Postcards from Zambia: a Social Documentary

There are two interesting histories about postcards, the first was created by the French Government, to use postcards, a fad of the day, to encourage colonialisation in Algeria through tourism and business development, where colonialisation loosely means state-encouraged settlement in a colony. A second history was Alfredo Jarr sending postcards about Rwanda, from 1994, for example 'Emmanuel Rucogoza is still alive', during the Rwanda genocide; the exhibition was later known as Signs of Life.

Zambia fortunately never faced this later kind of terror, and slavery was banned by the British government 90 or so years before Zambia was occupied by the British South Africa Company by agreement with European powers in 1889. Bembas and some Europeans continued to practice the slave trade until the mid-1870s, and the ivory trade until much later. Zambia became a 'protectorate' in 1924 and independent in 1964.

In documentary photography’s modern form, a common criticism is that it ‘constructs a victim for its always privileged audience in terms of class, ethnicity, gender or other social category, […] and the dignity of the subject […] is not guaranteed by any particular viewer'. This negative postmodern reality has misplaced aid and development for many years and now there is a need for a new photographic response. It needs to be recognised that even the great documentarians have been paid to document misery by those needing to preserve their jobs as the Lords of Poverty. Wiser people describe this as bias. The concept that Africa is dying of disease, starvation and wars is a myth generated by the West's misguided and misinformed simulacrum that is obviously nonsense.

In this book, the motivation is to disrupt this cliché and show the subject not as a victim but as a dignified participant in his or her own increasingly successful economy and environment. Documentary photography needs to recognise that it's role is to document life in all it's vibrancy, from ordinary existence to, yes, wars, but the distribution should be normal. Documenting misery may satisfy the West's need for guilt alleviation but it remains two standard deviations away from mean humanity.These themed representations were taken mostly in remote locations without donors or dignitaries, so I hope they fairly characterise the people I have met and the country I have seen.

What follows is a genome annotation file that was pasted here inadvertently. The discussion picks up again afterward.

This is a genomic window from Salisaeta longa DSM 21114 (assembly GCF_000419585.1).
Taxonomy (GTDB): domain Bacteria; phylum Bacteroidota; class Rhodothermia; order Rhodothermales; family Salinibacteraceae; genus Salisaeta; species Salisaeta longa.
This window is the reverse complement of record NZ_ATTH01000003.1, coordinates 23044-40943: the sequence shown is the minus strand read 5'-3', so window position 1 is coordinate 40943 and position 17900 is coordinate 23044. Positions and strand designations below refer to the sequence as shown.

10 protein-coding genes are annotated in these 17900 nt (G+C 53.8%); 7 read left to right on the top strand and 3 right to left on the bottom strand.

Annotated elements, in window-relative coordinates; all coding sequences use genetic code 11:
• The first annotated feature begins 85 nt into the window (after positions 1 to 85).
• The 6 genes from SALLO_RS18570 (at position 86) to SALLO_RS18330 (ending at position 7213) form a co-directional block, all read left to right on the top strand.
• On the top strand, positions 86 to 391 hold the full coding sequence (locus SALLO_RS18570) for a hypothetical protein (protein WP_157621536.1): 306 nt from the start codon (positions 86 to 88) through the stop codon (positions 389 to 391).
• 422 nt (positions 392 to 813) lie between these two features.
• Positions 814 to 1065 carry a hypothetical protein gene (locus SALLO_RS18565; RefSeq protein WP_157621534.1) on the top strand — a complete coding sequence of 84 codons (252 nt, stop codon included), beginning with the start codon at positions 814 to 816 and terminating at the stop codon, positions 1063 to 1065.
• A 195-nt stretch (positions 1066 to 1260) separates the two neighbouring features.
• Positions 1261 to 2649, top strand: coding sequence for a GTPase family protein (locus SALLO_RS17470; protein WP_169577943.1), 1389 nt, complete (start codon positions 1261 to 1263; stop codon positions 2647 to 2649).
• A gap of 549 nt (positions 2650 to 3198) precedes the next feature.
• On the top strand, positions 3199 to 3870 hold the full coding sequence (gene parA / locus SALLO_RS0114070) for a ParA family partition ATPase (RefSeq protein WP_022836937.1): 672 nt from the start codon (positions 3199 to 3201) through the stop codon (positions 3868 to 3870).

There was a book signing at Planet Books between 10am and midday on Saturday, 9 March, which was on a long weekend competing with UN Women's day and World Book day. Since few read, Women's day stole the march. The UN compatible statistic was that I sold to 30 per cent of customers entering the shop... You will notice Danbisa Moyo's Dead Aid is prominent and we added Brenda Muntemba's Off-Duty a bit later.

booksigning in One Tree Books, Petersfield, UKSigning books in One Tree Books, Petersfield, UK

There was another book signing in One Tree Books, the famously independent bookshop in Petersfield, UK, on 20 April 2013; further, the Petersfield Post came and recorded the event. Here I am with Tim O'Kelly.

One Tree Books in Petersfield, Hampshire, UKThe story of signing Postcards from Zambia in One Tree Books published in the Petersfield Post, UK

And here is another view at Petersfield's One Tree Books, me on the right with, from left, Dee Dee, Clive Marchant, Martin Henslow, and Charlie in front of Kai, in a more colourful version.

Petersfield signing with Dee Dee, Clive Marchant, Martin Henslow and Charlie in front of KaiPeterfield signing with Dee Dee, Clive Marchant, Martin Henslow, Charlie and Kai

The most recent article was by Global Zambian Magazine.

Published in the Global Zambian MagazinePublished in the Global Zambian Magazine

The soft-backed book is available throughout Zambia and from Amazon in the UK. I was interviewed on 7 March 2013 by Radio Phoenix, by Luchi, who is passionate about photography. There was a press release on 5 March, 2013, and a review by Andrew Mulenga was in The Post on 16 March.

Andrew Mulenga's article in The Post, 16 March 2013Andrew Mulenga's article in the former Post newspaper

There is also a continuously updated Facebook page. And here is the private showing that you missed; a public exhibition will be showing shortly.


Steve Walker of the UK said, 'the photos are excellent - quite an insight into daily life in Zambia - well done'; Kirk Longstein of the US said on Facebook, 'WOW Peter, these are great shots! what a great job capturing life of a Zambia; Frank Berrens in the Netherlands said, 'This fantastic collection of pictures, painting a moment in time of contemporary Zambia, is leaving us with the of smell of Africa in our senses!'

And here is a great quote from The Global Zambian Magazine, 'Social documentary photographer, Peter Langmead can only be described as a legend in the photography industry, an overall Renaissance man. Peter’s work takes photography in Zambia to a whole new level as his documentation really captures the lives of his subjects, providing that added inside look into the beauty of Zambian life and it’s people. Known for his book ‘Postcards From Zambia’ which is a reflection of his broad experience, and his observation and exploration of the Zambian culture between 2008 and 2012, and showcasing it in such a positive light. A true inspiration to us all not only in photography but the arts.'

Peter Langmead


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